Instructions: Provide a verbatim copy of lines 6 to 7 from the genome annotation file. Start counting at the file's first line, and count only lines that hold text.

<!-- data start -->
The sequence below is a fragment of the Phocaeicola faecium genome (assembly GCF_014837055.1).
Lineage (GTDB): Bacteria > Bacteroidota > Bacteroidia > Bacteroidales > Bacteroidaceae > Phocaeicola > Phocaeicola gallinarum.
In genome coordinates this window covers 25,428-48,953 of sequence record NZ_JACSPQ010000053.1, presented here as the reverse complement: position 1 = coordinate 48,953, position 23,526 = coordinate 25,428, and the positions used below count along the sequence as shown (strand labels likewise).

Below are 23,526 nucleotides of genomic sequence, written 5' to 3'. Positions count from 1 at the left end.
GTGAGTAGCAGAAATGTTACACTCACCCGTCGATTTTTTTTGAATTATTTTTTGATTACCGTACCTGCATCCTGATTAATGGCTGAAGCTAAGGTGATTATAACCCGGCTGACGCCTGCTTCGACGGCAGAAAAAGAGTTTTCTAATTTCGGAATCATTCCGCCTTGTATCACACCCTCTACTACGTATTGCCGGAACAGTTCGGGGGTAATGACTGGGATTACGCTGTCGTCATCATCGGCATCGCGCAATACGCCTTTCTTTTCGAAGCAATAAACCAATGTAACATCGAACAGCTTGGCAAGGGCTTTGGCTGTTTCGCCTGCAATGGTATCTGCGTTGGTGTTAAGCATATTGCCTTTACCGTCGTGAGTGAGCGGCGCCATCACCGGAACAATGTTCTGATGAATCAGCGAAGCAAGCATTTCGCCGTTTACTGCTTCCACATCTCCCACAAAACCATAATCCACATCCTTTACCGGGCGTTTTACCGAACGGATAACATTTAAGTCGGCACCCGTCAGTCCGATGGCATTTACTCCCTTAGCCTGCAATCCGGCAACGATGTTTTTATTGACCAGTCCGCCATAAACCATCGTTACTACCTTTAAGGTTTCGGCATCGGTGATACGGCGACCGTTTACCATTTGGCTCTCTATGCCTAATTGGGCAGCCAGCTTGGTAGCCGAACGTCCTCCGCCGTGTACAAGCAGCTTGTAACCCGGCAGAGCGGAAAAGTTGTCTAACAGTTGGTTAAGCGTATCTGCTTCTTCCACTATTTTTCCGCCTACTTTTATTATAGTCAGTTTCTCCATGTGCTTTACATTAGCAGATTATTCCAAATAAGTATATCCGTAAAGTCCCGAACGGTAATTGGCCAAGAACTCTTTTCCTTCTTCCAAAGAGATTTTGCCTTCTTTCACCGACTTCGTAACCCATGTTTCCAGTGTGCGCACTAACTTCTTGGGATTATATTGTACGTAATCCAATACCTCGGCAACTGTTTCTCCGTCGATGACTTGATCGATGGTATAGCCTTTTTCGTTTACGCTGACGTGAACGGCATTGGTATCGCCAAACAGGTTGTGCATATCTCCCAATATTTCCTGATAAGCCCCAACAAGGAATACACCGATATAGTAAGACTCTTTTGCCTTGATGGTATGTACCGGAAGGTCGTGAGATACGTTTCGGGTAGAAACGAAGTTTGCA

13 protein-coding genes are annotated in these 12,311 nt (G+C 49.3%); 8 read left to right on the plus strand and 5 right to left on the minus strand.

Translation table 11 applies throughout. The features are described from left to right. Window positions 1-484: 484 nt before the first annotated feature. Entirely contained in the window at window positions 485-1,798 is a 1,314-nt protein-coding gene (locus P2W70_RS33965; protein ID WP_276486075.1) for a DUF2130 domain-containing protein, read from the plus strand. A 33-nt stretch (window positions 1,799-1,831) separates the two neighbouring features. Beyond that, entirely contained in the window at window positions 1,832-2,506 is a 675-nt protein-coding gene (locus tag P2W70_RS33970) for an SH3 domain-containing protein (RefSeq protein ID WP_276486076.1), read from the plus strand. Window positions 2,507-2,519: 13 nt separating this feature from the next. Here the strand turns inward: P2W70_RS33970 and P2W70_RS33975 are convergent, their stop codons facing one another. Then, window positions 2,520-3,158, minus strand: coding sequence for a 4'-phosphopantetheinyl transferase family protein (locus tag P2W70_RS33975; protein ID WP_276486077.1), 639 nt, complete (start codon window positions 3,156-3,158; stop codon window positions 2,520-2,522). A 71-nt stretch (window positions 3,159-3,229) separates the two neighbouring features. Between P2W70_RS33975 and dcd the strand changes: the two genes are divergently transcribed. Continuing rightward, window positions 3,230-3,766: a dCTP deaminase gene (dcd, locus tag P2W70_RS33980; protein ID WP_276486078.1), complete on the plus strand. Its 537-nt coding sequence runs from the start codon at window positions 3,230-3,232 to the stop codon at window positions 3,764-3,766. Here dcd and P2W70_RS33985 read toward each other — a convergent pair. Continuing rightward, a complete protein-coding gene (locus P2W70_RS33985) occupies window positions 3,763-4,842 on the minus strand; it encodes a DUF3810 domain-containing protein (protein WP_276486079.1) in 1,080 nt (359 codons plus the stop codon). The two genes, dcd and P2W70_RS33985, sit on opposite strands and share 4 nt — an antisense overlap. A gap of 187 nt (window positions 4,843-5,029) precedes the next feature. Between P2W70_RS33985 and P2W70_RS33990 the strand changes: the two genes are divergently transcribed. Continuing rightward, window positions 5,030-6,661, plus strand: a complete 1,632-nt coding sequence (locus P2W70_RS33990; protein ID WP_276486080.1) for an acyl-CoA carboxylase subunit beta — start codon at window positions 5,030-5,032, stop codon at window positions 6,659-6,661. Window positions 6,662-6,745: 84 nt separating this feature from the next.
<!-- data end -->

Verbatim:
13 protein-coding genes are annotated in these 12,311 nt (G+C 49.3%); 8 read left to right on the plus strand and 5 right to left on the minus strand.

Translation table 11 applies throughout. The features are described from left to right. Window positions 1-484: 484 nt before the first annotated feature. Entirely contained in the window at window positions 485-1,798 is a 1,314-nt protein-coding gene (locus P2W70_RS33965; protein ID WP_276486075.1) for a DUF2130 domain-containing protein, read from the plus strand. A 33-nt stretch (window positions 1,799-1,831) separates the two neighbouring features. Beyond that, entirely contained in the window at window positions 1,832-2,506 is a 675-nt protein-coding gene (locus tag P2W70_RS33970) for an SH3 domain-containing protein (RefSeq protein ID WP_276486076.1), read from the plus strand. Window positions 2,507-2,519: 13 nt separating this feature from the next. Here the strand turns inward: P2W70_RS33970 and P2W70_RS33975 are convergent, their stop codons facing one another. Then, window positions 2,520-3,158, minus strand: coding sequence for a 4'-phosphopantetheinyl transferase family protein (locus tag P2W70_RS33975; protein ID WP_276486077.1), 639 nt, complete (start codon window positions 3,156-3,158; stop codon window positions 2,520-2,522). A 71-nt stretch (window positions 3,159-3,229) separates the two neighbouring features. Between P2W70_RS33975 and dcd the strand changes: the two genes are divergently transcribed. Continuing rightward, window positions 3,230-3,766: a dCTP deaminase gene (dcd, locus tag P2W70_RS33980; protein ID WP_276486078.1), complete on the plus strand. Its 537-nt coding sequence runs from the start codon at window positions 3,230-3,232 to the stop codon at window positions 3,764-3,766. Here dcd and P2W70_RS33985 read toward each other — a convergent pair. Continuing rightward, a complete protein-coding gene (locus P2W70_RS33985) occupies window positions 3,763-4,842 on the minus strand; it encodes a DUF3810 domain-containing protein (protein WP_276486079.1) in 1,080 nt (359 codons plus the stop codon). The two genes, dcd and P2W70_RS33985, sit on opposite strands and share 4 nt — an antisense overlap. A gap of 187 nt (window positions 4,843-5,029) precedes the next feature. Between P2W70_RS33985 and P2W70_RS33990 the strand changes: the two genes are divergently transcribed. Continuing rightward, window positions 5,030-6,661, plus strand: a complete 1,632-nt coding sequence (locus P2W70_RS33990; protein ID WP_276486080.1) for an acyl-CoA carboxylase subunit beta — start codon at window positions 5,030-5,032, stop codon at window positions 6,659-6,661. Window positions 6,662-6,745: 84 nt separating this feature from the next.